how do adoption agencies view prev. counselling?

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how do adoption agencies view prev. counselling?

Postby custard82 » Tue Jan 19, 2010 9:51 am

I am wondering what ppl think about how an adoption agency would view someone who has undergone counselling? i have no specific mental health issues, just somethings i should let go of, a little prone to get too stressed by things & want to improve how i handle stress. I am considering counselling, but worried that it might not be viewed positively. any views?

cheers

Annie



background for those interested :) :

we are currently on clomid (8th month!), TTC for 2 years, have PCOS & rarely ovulate without treatment. even if we are lucky enough to have our own biological child, we are interested in adopting, as we would like at least 2 children, and would love to parent a child regardless of whether we were their biological parent.

we appreciate, that quite righlty we would be asked to wait some time after any fertility treatment, before we could be considered. we are 32 & 34 so could wait a while before registering interest.

as part of our journey, we have already made lots of big lifestyle changes, & we have worked hard to become healthy & more relaxed. i have also quit my job with long hours & stress & now work p/t from home. however, whilst i think i could be a good parent i have a few hangups from the past that i want to work on - not to transform myself into a perfect parent - but so i can be a better parent. i am considering an intensive counselling course (the hoffman process) to kick start this, let go of some old stuff & improve the way i deal with what life throws at me.
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Postby Hols969 » Fri Jan 22, 2010 10:10 am

I cant see that it would be a problem, I think if anything its not burying your head in the sand which is good as you are happy to ask for help etc if need be. Mental health issues are pretty common so I dont see why it would be an issue.
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Postby tatie » Fri Jan 22, 2010 12:43 pm

Custard - read my thread - it's called Anyone starting adoption process. Also note that I started that thread less than six weeks after having a miscarriage on my third IVF cycle so we didn't wait too long after deciding to stop our fertility treatment. If you are a Verity member you will have read my Article on moving on from Fertility Treatment to Adoption in the latest issue of the In Touch magazine.

Anyway - have the counselling. I had a full blown nervous breakdown some years ago and our Social worker thought the counselling and therapy I had were a real positive. It shows that you're willing to ask for help, have made progress and learnt from your experience and means that you have already dealt with anything that could otherwise crop up and cause you trouble later on. I had psychotherapy for a year and he couldn't have been more interested - he was really positive about it and, if I hadn't already done it, then the adoption process could well have triggered some of the childhood issues which had caused me the trouble in the first place. Also, when my DH and I decided to give up fertility treatment we had counselling together then and again, this was a real positive when it came to preparing for adoption. It showed that we really were ready to move on - our counsellor was an extra reference in our final report. Please do not worry about this - so long as you can find the strength to discuss it openly with a Social Worker and take the view that you gained something from it and solved some issues I think it's a really positive thing. It also demonstrates that if you adopt a child that has problems you can't solve then you have experience of the kind of help that might be available to support them and that you would be open to that kind of help and support for your child.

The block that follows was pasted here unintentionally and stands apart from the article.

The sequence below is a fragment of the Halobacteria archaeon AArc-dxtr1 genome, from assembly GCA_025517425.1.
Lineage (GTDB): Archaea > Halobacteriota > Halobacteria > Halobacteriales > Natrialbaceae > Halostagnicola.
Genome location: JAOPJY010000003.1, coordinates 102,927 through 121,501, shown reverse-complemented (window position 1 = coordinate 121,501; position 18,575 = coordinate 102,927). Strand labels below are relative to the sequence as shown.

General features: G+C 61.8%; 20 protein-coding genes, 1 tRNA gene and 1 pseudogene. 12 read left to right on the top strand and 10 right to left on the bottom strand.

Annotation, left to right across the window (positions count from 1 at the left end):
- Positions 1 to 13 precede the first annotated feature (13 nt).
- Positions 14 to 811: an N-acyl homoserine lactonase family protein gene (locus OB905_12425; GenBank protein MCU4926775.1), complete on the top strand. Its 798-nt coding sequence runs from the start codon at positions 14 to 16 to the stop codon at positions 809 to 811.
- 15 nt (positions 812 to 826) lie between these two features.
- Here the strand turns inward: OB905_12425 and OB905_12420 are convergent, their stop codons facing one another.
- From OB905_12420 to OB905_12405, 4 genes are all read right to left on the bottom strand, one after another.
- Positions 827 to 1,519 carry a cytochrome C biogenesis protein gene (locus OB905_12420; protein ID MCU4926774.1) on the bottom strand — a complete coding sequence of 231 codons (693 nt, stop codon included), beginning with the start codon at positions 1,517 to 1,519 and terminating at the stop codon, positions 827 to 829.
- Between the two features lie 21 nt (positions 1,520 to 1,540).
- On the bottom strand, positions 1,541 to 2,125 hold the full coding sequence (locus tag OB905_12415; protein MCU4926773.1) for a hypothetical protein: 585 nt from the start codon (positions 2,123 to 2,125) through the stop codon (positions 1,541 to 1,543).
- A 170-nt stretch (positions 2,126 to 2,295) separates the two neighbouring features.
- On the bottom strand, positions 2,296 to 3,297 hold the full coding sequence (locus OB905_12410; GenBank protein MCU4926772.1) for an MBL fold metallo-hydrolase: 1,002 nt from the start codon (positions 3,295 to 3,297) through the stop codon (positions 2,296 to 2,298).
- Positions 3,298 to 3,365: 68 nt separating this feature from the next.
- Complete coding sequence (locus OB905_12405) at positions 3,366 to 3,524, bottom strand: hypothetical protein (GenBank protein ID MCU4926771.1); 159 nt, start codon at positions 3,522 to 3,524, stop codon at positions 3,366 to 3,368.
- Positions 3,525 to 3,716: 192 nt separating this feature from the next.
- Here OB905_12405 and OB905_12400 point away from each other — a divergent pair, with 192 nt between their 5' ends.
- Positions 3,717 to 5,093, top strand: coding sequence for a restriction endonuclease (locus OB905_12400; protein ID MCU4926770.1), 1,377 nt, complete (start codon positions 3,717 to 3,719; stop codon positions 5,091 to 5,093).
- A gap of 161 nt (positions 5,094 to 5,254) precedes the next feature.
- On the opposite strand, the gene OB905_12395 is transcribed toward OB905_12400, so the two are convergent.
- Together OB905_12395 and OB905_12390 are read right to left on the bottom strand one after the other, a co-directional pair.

Hope this reassures you

Tatie x
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Counselling

Postby PurdeyGirl » Sun Jan 24, 2010 11:19 pm

Custard

I agree with Tatie. Have the counselling. I've had several periods of counselling over the years; predominantly to do with life with my father who has full blown reactive attachment disorder down to a chaotic early life and years in the care system in the 1930s and 40s. I also had counselling when I was diagnosed with MS in 2003. Like Tatie, our SW seemed to view it as a positive thing - that I had recognised I had issues and had acted positively to address them. As long as you're open and honest with the SW, I'm sure they will understand. One of my favourite maxims - people who don't make mistakes don't make anything and anyway, its not how you drop the ball, its about how you pick it up again and what you learned from the process.

Good luck and best wishes.
Purdeygirl
Married for nearly 20 years. Childless and coming to terms with it.

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